I find I have more time to relax and unwind when I’m actually working on a show.  At least, when I’m working and I have addressed any production-related outstanding issues, I feel comfortable making use of the downtime to read or watch something.  When I’m not in production, it’s technically all downtime but, really, time I should be spending setting up my next show.  So, unless it’s work-related, I feel guilty reading or watching something when I should be writing another script or developing another series or going out taking meetings.  The really frustrating part is you can’t just work on a single project and take comfort in a job well done because you have to have several projects on the go in order to give yourself even odds at landing something.  And, more often than not, it’s never the project you love most or think is actually going to go.  It’s a strange industry and makes me reflect fondly back on the Stargate days when we knew early we were going to be working on another season so I could actually carve out weeks of stress and guilt-free R&R.  Back then, we would get the pick-up well before wrap, then spend a good month after wrap breaking stories for next season.  We’d have 2-3 months off to write and, otherwise, unwind before the machine would start again.  It was great being able to travel or simply take the day off to read without feeling like I should really be working on projects A through J.  And A through J is conservative because, in this line of work, projects never really die.  They’re either shelved indefinitely or simply never referred to again, like some embarrassing cousin who no one likes to talk about at family functions.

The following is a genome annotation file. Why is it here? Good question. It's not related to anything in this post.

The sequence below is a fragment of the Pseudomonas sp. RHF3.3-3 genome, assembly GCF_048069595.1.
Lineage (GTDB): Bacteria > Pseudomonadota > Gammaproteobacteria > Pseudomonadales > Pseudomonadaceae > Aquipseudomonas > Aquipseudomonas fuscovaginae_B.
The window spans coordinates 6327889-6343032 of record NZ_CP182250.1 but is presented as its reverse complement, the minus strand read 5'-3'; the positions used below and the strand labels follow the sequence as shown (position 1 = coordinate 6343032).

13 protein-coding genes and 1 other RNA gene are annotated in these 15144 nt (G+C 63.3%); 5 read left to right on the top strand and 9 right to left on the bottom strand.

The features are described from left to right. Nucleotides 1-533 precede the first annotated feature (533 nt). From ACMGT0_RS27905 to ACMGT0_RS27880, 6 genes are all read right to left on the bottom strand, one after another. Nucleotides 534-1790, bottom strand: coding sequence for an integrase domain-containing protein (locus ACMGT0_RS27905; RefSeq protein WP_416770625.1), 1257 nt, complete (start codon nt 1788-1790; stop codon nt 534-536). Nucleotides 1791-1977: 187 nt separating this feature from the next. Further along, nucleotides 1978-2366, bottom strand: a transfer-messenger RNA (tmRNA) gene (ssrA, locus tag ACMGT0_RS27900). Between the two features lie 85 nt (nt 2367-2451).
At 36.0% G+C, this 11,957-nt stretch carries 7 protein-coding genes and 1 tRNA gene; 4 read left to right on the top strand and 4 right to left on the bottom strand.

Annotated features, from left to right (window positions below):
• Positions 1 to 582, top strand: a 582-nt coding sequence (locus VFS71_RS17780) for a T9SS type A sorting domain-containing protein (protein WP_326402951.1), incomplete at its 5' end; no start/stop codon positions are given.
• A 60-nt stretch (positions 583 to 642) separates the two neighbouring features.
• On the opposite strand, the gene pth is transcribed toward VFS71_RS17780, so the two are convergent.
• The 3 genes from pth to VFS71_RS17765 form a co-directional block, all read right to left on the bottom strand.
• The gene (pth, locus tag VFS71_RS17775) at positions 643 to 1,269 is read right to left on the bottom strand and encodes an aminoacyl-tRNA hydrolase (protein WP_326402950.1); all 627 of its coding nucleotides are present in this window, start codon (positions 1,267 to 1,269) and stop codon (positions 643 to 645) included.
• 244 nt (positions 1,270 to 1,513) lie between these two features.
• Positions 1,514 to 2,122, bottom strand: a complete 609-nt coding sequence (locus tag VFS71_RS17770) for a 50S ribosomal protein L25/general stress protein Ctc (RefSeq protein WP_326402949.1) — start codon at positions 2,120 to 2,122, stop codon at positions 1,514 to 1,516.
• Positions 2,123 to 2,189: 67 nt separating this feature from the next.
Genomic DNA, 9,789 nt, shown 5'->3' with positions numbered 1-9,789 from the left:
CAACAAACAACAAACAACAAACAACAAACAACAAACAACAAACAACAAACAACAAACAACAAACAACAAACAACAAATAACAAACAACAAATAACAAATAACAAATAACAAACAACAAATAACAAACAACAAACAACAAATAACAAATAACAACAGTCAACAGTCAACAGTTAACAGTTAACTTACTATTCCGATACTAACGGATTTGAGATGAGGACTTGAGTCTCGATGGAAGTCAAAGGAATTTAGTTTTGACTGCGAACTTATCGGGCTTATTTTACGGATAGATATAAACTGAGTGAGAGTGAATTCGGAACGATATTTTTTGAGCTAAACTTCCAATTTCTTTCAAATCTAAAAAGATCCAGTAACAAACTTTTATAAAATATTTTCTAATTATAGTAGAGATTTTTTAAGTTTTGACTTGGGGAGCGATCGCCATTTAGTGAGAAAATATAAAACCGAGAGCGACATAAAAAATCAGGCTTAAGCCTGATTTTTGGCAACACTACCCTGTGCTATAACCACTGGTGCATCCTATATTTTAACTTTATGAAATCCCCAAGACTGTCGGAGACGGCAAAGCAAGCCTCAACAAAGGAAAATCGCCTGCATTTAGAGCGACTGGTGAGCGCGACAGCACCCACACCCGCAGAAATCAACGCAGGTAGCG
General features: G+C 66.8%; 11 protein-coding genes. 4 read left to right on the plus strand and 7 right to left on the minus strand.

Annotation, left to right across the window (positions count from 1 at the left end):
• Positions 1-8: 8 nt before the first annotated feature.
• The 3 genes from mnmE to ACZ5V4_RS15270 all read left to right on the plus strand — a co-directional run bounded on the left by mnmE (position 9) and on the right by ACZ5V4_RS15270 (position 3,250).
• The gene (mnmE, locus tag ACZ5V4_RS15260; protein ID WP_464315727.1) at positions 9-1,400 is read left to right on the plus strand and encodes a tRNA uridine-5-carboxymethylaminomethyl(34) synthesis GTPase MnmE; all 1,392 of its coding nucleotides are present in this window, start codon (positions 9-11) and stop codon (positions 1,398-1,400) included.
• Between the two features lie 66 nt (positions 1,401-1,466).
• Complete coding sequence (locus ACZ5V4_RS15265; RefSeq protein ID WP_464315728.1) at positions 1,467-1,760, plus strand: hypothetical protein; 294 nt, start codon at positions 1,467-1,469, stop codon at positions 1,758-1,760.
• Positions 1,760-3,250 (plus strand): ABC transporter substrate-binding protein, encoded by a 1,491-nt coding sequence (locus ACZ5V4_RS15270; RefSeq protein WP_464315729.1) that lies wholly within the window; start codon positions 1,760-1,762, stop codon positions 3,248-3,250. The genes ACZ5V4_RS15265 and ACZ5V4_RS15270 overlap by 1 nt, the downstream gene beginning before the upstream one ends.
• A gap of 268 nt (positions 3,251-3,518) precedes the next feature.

In situations like these, it really helps to have a supportive partner, like Akemi who declares all of my writing “Great!” despite never having actually read any of it (although she watched and loved both Stargate: Universe and Dark Matter), or wholly backs the prospect of moving to L.A. for work despite the fact that, the last time we went, she was accosted by a homeless man and ended up spending the greater part of our stay, while I was at my meetings, sequestered in our hotel room surfing the internet.

Okay, off to revise a pitch, rewrite an outline, do a pass on a horror script, plot an 8-10 page series overview, get another project, and agonize over the lack of response on another three!

4 thoughts on “Downtime? Fuggedaboutit!

  1. Sounds like you work way harder between shows. That must be terribly frustrating, especially when you’re throwing yourself out there for rejection on a regular basis. Here’s hoping that you land another dream job in the city that suits your family best!

  2. Keep the faith brother. Undoubtedly you have incredible talent and i believe at least one of you ideas will see the light of day.

  3. Joe, do you have a problem with a “busman’s holiday”? Since you are in the entertainment industry, don’t you just want to do something other than read or watch films? Would that affect the script or idea you are working on at the moment? I would find it terribly difficult to do my occupation as a hobby too.

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